Android users have once again been warned about apps found on the official Google Play Store which hide a nasty surprise. Security experts at Kaspersky are warning users of the Google mobile OS about a number of Play Store apps that were downloaded millions of times. These Android downloads appeared harmless at first, with one posing as an inoffensive interactive questionnaire app.
But this popular quiz programme was part of a trio of Android apps that security experts at Kaspersky discovered were loaded with adware.
This type of malicious software generates revenue for nefarious parties by regularly displaying annoying ads to those who have downloaded a compromised Android app.
Kaspersky said the quiz app used a post-installation delay before displaying ads, which made it harder for an affected Android user to figure out what was causing it.
Besides this app, Kaspersky said the other analysed Android apps accounted for around 100million downloads.
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These Android apps carried out their main, advertised functionality – but also sent users ads that take up half a device’s screen as soon as the phone is unlocked.
This is regardless of whether the app is running on an Android device or not.
Igor Golovin, security expert at Kaspersky, said: “Nowadays we heavily rely on our phones.
“We work, share personal information and watch entertainment – all on our mobile devices. Obviously, this attracts adware creators’ attention.
“The problem here is that adware does not create usability inconveniences that frustrate users; it also – with improperly developed SDKs – could result in data leakages.
“As an additional way of monetisation, developers of those SDKs may profit from selling user data relevant for targeting purposes to third parties to customise ads they are showing to users, without their permission.
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“Every user has their digital comfort zone and relying on their own device nowadays is more important than ever.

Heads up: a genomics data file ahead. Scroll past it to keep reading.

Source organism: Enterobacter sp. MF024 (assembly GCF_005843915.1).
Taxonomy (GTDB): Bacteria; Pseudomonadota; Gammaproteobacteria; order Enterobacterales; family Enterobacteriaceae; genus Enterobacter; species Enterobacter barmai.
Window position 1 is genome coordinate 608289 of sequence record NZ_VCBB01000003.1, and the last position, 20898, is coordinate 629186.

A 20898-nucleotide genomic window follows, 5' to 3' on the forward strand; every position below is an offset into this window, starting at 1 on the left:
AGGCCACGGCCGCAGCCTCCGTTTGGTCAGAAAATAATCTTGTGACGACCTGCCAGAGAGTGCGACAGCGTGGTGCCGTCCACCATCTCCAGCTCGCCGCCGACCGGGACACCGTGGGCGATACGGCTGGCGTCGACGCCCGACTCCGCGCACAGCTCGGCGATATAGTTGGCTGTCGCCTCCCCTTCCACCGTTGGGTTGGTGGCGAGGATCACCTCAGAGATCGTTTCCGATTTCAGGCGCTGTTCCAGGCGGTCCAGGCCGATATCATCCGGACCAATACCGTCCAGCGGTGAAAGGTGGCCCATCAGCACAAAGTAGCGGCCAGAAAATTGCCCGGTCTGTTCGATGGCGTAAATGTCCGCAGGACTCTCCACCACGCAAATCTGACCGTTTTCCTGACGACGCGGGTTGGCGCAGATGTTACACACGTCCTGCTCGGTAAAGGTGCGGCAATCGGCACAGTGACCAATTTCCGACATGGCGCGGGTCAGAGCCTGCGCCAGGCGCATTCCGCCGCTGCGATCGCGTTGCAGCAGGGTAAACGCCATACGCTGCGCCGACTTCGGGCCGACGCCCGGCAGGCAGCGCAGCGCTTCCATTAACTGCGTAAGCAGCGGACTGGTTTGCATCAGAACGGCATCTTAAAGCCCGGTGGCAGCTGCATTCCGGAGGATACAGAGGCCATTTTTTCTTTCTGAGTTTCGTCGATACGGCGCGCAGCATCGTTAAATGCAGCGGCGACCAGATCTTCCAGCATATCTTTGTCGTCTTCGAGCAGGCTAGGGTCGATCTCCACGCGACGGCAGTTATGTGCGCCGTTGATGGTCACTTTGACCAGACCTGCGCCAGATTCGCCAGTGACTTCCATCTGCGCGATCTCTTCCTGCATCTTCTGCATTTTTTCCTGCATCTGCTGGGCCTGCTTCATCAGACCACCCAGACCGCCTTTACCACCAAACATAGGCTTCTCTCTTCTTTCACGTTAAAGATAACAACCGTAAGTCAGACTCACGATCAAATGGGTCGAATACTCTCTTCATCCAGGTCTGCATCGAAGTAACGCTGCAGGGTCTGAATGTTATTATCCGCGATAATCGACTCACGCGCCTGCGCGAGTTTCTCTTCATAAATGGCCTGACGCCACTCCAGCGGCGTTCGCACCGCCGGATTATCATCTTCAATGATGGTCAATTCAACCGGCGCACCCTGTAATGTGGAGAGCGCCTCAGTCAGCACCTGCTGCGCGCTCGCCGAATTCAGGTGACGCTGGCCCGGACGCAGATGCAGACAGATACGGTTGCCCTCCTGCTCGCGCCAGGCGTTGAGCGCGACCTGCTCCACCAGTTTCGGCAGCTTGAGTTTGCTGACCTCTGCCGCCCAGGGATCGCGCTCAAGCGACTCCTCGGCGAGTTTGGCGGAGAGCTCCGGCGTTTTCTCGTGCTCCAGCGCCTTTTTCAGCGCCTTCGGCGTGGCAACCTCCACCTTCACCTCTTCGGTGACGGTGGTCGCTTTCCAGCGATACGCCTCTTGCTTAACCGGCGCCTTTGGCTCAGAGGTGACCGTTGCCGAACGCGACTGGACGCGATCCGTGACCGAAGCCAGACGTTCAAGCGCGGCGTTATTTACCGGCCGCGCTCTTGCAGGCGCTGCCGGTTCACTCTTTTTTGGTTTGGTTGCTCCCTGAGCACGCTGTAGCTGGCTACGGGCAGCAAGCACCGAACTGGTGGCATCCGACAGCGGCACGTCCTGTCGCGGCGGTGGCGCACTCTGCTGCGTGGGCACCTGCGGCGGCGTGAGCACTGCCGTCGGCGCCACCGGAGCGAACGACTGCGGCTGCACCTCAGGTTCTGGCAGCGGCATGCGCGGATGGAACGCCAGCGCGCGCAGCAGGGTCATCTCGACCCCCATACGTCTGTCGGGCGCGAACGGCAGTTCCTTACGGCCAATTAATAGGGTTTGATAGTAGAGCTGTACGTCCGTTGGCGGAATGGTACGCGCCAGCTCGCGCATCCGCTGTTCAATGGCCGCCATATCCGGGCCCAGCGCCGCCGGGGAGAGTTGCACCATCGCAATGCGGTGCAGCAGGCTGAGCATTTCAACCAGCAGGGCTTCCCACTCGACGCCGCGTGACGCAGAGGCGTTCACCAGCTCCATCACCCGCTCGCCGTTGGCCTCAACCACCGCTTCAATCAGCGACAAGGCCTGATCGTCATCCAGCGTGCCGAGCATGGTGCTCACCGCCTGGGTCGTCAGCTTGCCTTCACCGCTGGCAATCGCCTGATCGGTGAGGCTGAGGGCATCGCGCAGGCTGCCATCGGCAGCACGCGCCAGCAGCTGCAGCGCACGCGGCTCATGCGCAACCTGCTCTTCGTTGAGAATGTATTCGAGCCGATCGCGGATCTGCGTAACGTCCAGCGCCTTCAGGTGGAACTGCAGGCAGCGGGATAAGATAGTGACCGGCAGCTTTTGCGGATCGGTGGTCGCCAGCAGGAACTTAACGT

“Considering the new techniques used by developers to stop users detecting adware, I strongly advise using a reliable mobile security solution that will be able to stop such applications from invading users’ lives.”
Kaspersky contacted the devs of the affected apps, with the makers of the quiz app promptly removing the com.haskfm.h5mob malware module.
However, they said at the time of publishing their findings the makers of the two other Android apps had not responded to such request.
These Android apps that Kaspersky highlighted are the Cut – CutOut & Photo Background Editor app and the Fast Cleaner — SpeedBooster & Cleaner app.
Kaspersky mentioned the names of these apps in a post online.
Advising Android users on how to stay safe from malware Kaspersky had the following pointers…
• Promptly removing an application that is acting unusually and displays unwanted advertising
• Always check application permissions before installing the application to see what they can access and do on a device
• Use a reliable mobile security solution that can help detect a variety of threats, including adware
Kaspersky also added: “Adware is not always about greed. Often, app developers are not versed in advertising SDKs and lack the necessary skills to test an integrated advertising library, and therefore may not fully understand what they are adding to their code.
“The danger for users here is that a dubious library could unexpectedly make its way into an app as part of a rank-and-file update.
“And it becomes extremely difficult to figure out which of a dozen recently updated apps is the source of intrusive advertising.”
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